January 1, 2013

Our View: Homer exhibit success proud moment for Maine

An artist's work on display in his home state puts the Portland Museum of Art in a good light.

Winslow Homer painted "Fox Hunt" in 1893 in his Prouts Neck studio in Scarborough.

The painting never came back to Maine until 2012, when it was on display at the Portland Museum of Art in "Weather-beaten: Winslow Homer and Maine."

It's not often that an art exhibit makes news, but last year's Homer show did by breaking attendance records at the 131-year-old Portland institution.

The collection of 38 Winslow Homer paintings, watercolors and prints helped draw 79,000 people to the museum, 25,700 in December alone, narrowly beating the previous one-month record, set in 1997.

That crowd was drawn by simultaneous exhibitions for Andrew Wyeth and Alex Katz, but significantly, that was in August. The Homer crowds came in December, a month of heavy rainfall, snow, icy sidewalks and subfreezing temperatures. These art enthusiasts had to be dedicated for them to get through the doors.

What they got was a retrospective of an important American artist, whose imagination was fed and whose work was shaped by his life in Maine.

Homer came to Maine in 1875 for a visit and fell in love with Prouts Neck. He built a house there, where he lived for the rest of his life. He died in his Prouts Neck studio in 1910.

That studio is now the property of the Portland Museum of Art, which opened it for tours this summer. (They will resume in April.)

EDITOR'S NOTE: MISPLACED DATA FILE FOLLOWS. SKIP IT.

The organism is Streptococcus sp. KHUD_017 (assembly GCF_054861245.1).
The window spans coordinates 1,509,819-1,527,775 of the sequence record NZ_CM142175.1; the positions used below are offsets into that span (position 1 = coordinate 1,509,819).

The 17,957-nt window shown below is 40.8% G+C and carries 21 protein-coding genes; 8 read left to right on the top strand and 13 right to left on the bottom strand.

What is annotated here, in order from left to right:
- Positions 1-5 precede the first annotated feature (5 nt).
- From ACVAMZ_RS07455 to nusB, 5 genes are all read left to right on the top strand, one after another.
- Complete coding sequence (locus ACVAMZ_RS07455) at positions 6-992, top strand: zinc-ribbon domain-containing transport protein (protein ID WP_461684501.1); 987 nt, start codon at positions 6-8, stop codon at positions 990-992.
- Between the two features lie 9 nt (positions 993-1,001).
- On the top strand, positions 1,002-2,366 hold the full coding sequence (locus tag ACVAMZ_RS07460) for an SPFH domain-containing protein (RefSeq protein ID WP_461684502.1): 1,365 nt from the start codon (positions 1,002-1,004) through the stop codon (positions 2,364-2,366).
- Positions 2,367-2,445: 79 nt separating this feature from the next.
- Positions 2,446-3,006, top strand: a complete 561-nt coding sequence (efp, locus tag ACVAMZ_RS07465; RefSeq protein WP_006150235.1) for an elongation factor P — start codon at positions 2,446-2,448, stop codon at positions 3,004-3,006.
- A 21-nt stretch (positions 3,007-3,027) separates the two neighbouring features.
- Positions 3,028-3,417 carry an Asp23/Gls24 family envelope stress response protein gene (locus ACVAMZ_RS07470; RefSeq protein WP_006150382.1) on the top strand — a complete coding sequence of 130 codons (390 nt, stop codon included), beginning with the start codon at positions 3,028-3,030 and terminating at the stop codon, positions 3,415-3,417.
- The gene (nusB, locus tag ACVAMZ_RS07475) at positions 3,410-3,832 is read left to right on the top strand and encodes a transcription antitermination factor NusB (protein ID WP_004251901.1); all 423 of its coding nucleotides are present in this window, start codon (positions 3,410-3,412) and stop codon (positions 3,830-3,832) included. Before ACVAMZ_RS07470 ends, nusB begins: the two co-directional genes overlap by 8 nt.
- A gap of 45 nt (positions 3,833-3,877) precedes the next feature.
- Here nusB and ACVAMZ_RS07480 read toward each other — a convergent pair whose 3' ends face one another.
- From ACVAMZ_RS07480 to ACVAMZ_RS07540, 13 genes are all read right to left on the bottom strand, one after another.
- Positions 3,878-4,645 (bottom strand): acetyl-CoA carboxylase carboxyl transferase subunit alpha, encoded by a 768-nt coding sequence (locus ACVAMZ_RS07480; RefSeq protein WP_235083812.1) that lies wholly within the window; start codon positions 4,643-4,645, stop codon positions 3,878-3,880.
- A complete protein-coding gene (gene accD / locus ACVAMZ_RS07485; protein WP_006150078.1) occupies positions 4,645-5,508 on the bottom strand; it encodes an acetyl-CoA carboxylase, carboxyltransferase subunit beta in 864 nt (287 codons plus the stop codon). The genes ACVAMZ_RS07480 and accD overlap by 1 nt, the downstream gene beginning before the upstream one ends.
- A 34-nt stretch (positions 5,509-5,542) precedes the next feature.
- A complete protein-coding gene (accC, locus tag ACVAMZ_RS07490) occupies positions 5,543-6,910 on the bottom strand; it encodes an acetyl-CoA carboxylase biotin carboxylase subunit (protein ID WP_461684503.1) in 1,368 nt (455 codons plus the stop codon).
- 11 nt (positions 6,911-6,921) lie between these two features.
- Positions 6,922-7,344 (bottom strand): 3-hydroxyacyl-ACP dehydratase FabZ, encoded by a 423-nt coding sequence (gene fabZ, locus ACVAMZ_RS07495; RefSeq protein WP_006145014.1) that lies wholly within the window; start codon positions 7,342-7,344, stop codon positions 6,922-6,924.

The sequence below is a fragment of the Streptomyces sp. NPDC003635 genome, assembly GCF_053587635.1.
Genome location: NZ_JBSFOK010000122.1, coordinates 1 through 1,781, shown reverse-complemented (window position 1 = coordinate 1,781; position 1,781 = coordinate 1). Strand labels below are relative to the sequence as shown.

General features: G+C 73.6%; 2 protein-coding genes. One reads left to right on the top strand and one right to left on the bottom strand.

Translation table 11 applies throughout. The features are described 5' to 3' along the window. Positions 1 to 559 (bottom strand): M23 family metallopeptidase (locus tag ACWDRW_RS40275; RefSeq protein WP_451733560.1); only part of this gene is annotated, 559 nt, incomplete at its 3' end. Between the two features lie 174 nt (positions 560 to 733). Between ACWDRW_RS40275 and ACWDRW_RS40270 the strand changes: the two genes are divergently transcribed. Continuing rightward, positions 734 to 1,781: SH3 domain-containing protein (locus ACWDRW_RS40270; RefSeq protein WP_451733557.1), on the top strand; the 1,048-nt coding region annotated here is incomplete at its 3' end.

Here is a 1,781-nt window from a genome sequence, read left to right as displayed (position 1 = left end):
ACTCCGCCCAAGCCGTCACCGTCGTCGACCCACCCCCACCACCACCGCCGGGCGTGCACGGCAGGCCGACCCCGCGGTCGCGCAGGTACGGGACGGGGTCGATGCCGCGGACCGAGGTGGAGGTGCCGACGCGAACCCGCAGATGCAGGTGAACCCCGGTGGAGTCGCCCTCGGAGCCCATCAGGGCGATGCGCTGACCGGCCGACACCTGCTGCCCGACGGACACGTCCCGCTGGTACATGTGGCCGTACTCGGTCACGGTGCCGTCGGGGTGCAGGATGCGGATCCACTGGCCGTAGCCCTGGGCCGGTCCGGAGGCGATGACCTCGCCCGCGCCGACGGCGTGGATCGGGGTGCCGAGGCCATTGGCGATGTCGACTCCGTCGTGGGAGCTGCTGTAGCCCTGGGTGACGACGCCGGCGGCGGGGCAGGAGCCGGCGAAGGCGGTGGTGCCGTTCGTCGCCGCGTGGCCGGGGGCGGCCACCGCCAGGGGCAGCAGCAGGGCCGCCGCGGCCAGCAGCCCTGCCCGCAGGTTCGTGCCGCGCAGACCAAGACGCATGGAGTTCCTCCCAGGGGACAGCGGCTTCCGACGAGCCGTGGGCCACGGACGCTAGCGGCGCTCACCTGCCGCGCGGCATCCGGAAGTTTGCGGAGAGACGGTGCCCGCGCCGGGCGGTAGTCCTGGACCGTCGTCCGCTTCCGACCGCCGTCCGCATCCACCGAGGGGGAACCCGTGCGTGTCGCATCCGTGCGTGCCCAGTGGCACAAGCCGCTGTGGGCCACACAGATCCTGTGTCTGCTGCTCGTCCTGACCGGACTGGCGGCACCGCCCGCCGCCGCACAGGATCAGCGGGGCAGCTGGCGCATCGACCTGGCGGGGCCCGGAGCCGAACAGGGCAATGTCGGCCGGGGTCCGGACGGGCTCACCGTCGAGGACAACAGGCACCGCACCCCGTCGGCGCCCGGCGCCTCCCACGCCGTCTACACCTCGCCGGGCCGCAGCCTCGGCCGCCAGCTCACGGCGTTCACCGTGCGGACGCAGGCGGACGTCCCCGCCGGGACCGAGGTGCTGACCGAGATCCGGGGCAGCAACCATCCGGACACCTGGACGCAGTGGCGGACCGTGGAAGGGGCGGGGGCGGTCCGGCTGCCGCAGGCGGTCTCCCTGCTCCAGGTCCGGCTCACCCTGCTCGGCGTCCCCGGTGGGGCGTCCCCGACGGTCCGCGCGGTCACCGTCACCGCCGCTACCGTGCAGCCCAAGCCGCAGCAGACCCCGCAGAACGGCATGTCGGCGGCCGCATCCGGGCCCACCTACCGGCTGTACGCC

Visitors got to see the spots on the rocky bluffs where Homer painted his scenes of clouds and surf, and then could go back to the museum and see the painting he created.

It was a once-in-a-lifetime chance to see so many Homer works together, and patrons gave the show high marks. The exhibit's popularity probably contributed to the 1,700 new memberships.

This is all very good news for the museum, but it's also good news for Portland and the state.

Maine's arts community needs the Portland Museum of Art and other key institutions to be strong, building Maine's reputation as a place to see good art, and building the audience for creative work in a wide variety of media.

The city and state benefit from another draw for tourists. It's likely that the people who came for the Homer exhibit will want to come back, so this good news is something all of Maine can celebrate.

 

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